Electric vehicle or EV companies were on an absolute tear in 2020. The stock prices of EV giants such as Tesla (NASDAQ: TSLA) and NIO (NYSE: NIO) crushed the broader market returns due to the accelerated shift towards clean energy solutions and a rapidly expanding market. While Tesla shares were up over 700%, NIO stock soared 1,100% in 2020.
However, the EV space is now heating up and has attracted multiple players. A new entrant in this market was Lordstown Motors (NASDAQ: RIDE) that went public via a SPAC (special purpose acquisition company) merger. While EV stocks have taken a breather in 2021, Lordstown Motors stock has grossly underperformed peers as there are questions raised about the company’s fundamentals as well as credibility. Let’s take a look to see why the Lordstown Motors stock is down 70% from record highs.
Hindenburg Research tears into Lordstown Motors
Lordstown Motors is a pre-revenue company that aims to sell EV trucks. In January 2021, Lordstown Motors announced it bagged pre-orders for 100,000 vehicle units that will help it generate $5 billion in future revenue. However, noted short-seller Hindenburg Research published a scathing report accusing Lordstown of misleading investors.
According to Hindenburg Research, Lordstown has no sellable product and its orders are “largely fictitious”. It explained Lordstown announced a 14,000-truck deal from E Squared Energy which will allow the company to generate $735 million in sales. However, according to Hindenburg, E Squared is a firm that operates out of a residential apartment in Texas and doesn’t operate a vehicle fleet.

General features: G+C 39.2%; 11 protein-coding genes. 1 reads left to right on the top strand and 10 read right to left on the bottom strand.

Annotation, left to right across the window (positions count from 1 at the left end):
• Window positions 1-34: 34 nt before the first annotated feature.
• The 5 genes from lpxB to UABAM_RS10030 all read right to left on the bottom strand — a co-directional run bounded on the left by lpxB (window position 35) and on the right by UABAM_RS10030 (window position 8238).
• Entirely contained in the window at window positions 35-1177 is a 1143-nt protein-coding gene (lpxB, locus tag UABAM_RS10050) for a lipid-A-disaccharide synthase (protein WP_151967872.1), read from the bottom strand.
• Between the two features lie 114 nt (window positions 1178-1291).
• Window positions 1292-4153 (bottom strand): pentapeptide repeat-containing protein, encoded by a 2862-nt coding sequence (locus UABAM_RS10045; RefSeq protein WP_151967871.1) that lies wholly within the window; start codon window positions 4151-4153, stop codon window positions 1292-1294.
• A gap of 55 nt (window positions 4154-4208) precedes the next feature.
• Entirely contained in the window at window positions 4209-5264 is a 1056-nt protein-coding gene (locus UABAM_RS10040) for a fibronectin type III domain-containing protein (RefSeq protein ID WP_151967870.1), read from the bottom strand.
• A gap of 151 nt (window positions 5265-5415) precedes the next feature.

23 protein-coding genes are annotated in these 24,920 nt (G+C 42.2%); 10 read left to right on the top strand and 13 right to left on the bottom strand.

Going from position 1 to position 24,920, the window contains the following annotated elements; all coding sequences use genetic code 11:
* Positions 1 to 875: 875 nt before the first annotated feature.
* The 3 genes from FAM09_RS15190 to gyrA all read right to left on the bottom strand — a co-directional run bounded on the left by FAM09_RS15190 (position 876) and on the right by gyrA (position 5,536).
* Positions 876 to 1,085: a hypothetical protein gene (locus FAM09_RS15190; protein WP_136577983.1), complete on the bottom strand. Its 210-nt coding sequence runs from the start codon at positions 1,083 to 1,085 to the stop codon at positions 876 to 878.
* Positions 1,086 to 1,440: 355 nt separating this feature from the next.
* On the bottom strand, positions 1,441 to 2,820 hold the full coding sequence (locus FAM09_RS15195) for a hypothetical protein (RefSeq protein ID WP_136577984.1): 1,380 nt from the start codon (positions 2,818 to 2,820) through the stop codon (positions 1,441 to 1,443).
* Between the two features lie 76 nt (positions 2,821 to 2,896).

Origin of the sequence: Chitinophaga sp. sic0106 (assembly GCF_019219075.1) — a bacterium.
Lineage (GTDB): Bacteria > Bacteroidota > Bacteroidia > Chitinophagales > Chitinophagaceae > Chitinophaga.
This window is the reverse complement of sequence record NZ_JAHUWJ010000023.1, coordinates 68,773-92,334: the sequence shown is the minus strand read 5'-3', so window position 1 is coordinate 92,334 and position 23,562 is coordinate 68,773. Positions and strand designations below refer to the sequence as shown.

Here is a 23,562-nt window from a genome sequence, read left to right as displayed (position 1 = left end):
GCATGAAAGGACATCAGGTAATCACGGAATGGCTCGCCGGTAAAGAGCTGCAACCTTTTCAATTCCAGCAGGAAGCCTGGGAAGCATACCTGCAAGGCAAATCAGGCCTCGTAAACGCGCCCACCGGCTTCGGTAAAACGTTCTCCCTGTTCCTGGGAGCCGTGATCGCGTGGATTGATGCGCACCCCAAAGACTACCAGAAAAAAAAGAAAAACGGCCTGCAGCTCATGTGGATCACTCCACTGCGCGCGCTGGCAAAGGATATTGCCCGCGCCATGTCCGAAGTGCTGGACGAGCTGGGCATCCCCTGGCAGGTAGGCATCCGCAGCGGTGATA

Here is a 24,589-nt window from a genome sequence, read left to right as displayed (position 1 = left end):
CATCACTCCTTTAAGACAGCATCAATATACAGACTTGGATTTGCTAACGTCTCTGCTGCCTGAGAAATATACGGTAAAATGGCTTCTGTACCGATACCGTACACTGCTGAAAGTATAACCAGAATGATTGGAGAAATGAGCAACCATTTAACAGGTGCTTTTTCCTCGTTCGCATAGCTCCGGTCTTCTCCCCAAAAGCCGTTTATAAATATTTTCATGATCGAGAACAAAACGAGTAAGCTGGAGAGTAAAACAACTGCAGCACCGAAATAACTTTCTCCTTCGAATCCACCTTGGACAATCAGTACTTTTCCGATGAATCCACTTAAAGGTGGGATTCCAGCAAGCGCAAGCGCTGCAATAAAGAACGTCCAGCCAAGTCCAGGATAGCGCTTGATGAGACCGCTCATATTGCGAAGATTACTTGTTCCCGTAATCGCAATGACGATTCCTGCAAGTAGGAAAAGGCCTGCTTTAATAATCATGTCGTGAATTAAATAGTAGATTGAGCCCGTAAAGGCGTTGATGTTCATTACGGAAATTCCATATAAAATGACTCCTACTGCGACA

Further, another 1,000-truck order for $52.5 million came from a two-person startup, and this company’s mailing address is based out of a UPS store.
The pre-orders were basically part of marketing relationships and the letters of interest are non-binding. Additionally, Lordstown initially aimed to begin vehicle production in September but has been experiencing delays due to major changes in vehicle designs and management irregularities.
The need for additional capital and management resignations
Lordstown Motors released its first quarter of 2021 results last month and confirmed it's on track to begin production in Q4 of 2021. However, it also stated that production volume will be 50% lower than estimates and the company is looking to raise capital in order to fund its start-up plans.
In Q1, Lordstown reported a net loss of $125 million. The management team also said it expects to end 2021 with liquidity between $50 million and $75 million in cash after accounting for cost reductions and delayed capital expenditure. Comparatively, operating expenses in 2021 were forecast to rise by an additional $115 million compared to previous forecasts. Lordstown confirmed it will have to raise additional capital and has begun these discussions with stakeholders.
Last week, in a filing with the SEC, Lordstown Motors dropped a bombshell as it warned investors about its precarious cash position. The company ended Q1 with $587 million in cash and an accumulated deficit of $259.7 million.
The filing stated, “Since inception, the Company has been developing its flagship vehicle, the Endurance, an electric full-size pickup truck. The Company’s ability to continue as a going concern is dependent on its ability to complete the development of its electric vehicles, obtain regulatory approval, begin commercial scale production and launch the sale of such vehicles.”
According to Lordstown, the current level of cash and cash equivalents are not sufficient to fund commercial-scale production of its vehicles, thereby raising “substantial doubt” regarding its ability to continue as a going concern.
On June 14, 2021, the CEO and CFO of Lordstown Motors stepped down from their positions after the company’s board of directors concluded that pre-orders were exaggerated and inaccurate.
Lordstown Motors stock fell close to 19% on June 14.
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